The absence of approved building plans for buildings on a property constitutes, in our law, a latent defect in property. Avoetstoots clause in a sale agreement will address this issue and protect an innocent seller from comebacks from the purchaser.  

For example, seller X, unawares that there were no plans for certain of the buildings on his property, will not be liable to buyer Y to make good his (Y’s)additional expenses incurred when his planned renovation to his new home involves costs of subsequent approval of existing renovations.

A question that often arises in this regard is the issue of wendy houses. Is approval required? The Building Standards and Building Regulations Act requires that property owners obtain municipal approval generally in respect of all buildings, additions and renovations, no matter how small. 

However, in certain instances relating to smaller changes, full plan approval is not required, but the municipality must still be approached for written consent that formal; building plan approval is not required. "Minor building works" include, amongst others:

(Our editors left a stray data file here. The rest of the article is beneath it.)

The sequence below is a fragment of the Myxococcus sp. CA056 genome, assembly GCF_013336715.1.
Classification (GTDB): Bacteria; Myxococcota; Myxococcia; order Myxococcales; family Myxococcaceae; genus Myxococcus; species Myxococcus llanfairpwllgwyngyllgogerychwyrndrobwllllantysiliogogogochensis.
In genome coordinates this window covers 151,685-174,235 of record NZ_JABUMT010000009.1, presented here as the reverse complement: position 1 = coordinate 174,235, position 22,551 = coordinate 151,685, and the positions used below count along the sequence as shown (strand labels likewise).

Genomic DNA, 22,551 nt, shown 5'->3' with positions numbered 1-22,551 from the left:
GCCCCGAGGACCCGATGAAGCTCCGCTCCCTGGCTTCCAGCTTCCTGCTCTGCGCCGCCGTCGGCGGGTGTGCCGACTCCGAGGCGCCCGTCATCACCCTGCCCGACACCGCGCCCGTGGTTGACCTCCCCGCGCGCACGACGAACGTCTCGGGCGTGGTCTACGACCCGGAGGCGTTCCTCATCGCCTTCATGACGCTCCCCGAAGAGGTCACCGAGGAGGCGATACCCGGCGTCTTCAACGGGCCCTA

iv.           "tool shed not exceeding 10 m2 in area;
v.            child's playhouse not exceeding 5 m2 in area;
vi.           cycle shed not exceeding 5 m2 in area;
vii.          greenhouse not exceeding 15 m2 in area;
x.            any pergola;
xi.           private swimming-pool", etc.

These building works do not constitute a general exemption: the municipality must still be approached for written authority that plan approval is not required.